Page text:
The scenario of soil/stone bund reduced the SY to 12.826 t ha−1 yr−1, which is equivalent to 64.8% from the current SY. The simulation of contour farming and slope terracing in agricultural lands showed a reduction of SY to 30.23 t ha−1 yr−1 and 25.43 t ha−1 yr−1 which is equivalent to 17.1% and 30.3% reductions, respectively. It can be observed that slope terracing is more effective than contour farming.
Reforestation was evaluated by converting the croplands and rangelands in steep slope areas to plantations forests and its implementation reduced the SY to 24.40 t ha−1 yr−1, which is equivalent to a 33% reduction. A zero free grazing scenario reduced the SY to 20.50 t ha−1 yr−1, which is equivalent to 43.8%.

4. Discussion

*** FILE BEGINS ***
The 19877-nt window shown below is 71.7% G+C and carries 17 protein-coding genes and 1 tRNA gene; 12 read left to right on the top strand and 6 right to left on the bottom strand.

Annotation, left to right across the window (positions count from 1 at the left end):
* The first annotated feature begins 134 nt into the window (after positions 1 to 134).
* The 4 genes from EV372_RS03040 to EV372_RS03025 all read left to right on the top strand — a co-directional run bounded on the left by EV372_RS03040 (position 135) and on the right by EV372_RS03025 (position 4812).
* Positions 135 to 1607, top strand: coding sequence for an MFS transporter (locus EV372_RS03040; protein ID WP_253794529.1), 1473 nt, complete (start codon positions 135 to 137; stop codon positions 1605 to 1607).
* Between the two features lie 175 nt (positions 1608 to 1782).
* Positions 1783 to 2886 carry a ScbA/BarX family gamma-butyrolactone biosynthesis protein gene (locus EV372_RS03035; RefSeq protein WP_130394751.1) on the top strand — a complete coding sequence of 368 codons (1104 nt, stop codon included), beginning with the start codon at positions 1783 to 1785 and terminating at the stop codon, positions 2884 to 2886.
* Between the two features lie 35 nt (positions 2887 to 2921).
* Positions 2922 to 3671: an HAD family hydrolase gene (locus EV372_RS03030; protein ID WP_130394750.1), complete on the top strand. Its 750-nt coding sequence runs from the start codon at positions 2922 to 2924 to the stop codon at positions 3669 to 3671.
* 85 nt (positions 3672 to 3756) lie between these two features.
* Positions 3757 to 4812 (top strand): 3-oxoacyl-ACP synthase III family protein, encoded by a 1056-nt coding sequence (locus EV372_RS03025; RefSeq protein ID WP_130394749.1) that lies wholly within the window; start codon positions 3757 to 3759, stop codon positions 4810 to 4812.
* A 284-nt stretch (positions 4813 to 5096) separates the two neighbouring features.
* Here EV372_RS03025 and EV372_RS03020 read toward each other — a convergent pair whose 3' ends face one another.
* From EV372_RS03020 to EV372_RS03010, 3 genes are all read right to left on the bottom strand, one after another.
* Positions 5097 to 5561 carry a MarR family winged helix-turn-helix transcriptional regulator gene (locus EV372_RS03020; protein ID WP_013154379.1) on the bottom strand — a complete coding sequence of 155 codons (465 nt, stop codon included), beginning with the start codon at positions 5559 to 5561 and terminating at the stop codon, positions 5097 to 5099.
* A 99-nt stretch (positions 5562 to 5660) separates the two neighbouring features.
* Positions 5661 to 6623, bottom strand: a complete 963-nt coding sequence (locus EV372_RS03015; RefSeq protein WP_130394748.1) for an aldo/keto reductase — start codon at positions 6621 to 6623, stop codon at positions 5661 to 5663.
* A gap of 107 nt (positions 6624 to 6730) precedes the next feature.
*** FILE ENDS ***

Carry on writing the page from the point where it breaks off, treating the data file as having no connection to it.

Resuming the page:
The Gauging station in the Finchaa catchment is only available at a single outlet. Hence, streamflow and sediment calibration and validation were conducted only at a single station outlet of the catchment. Although the SWAT model was capable of estimate the sediment yields, reliability of the model is dependent on the availability of long-term data sets. In Ethiopia, the long-term sediment data is very limited and even large perennial rivers including streams in Finchaa only have a limited record of sediment data. In this context, the use of a sediment rating curve with a strong correlation (R2 = 0.87) between the measured sediment data and runoff was used to generate the sediment data from the limited records of the sediment sample and its corresponding streamflow. The statistical figures (Table 4 and Table 5) and hydrographs (Figure 3 and Figure 4) used for performance evaluation of the SWAT in simulating the streamflow and sediment yield revealed that SWAT model prediction is adequate over the ranges of streamflow and sediment yield. Similarly, Betrie et al. [13] also reported that the fit between the sediment predictions and the observed sediment data showed good agreement at the El Diem gauging station for the whole Upper Blue Nile basin. A similar sediment rating curve approach was used by Gharibdousti et al. [45] to generate sediment data for SWAT model calibration and validation, where the sediment data from the observations was limited.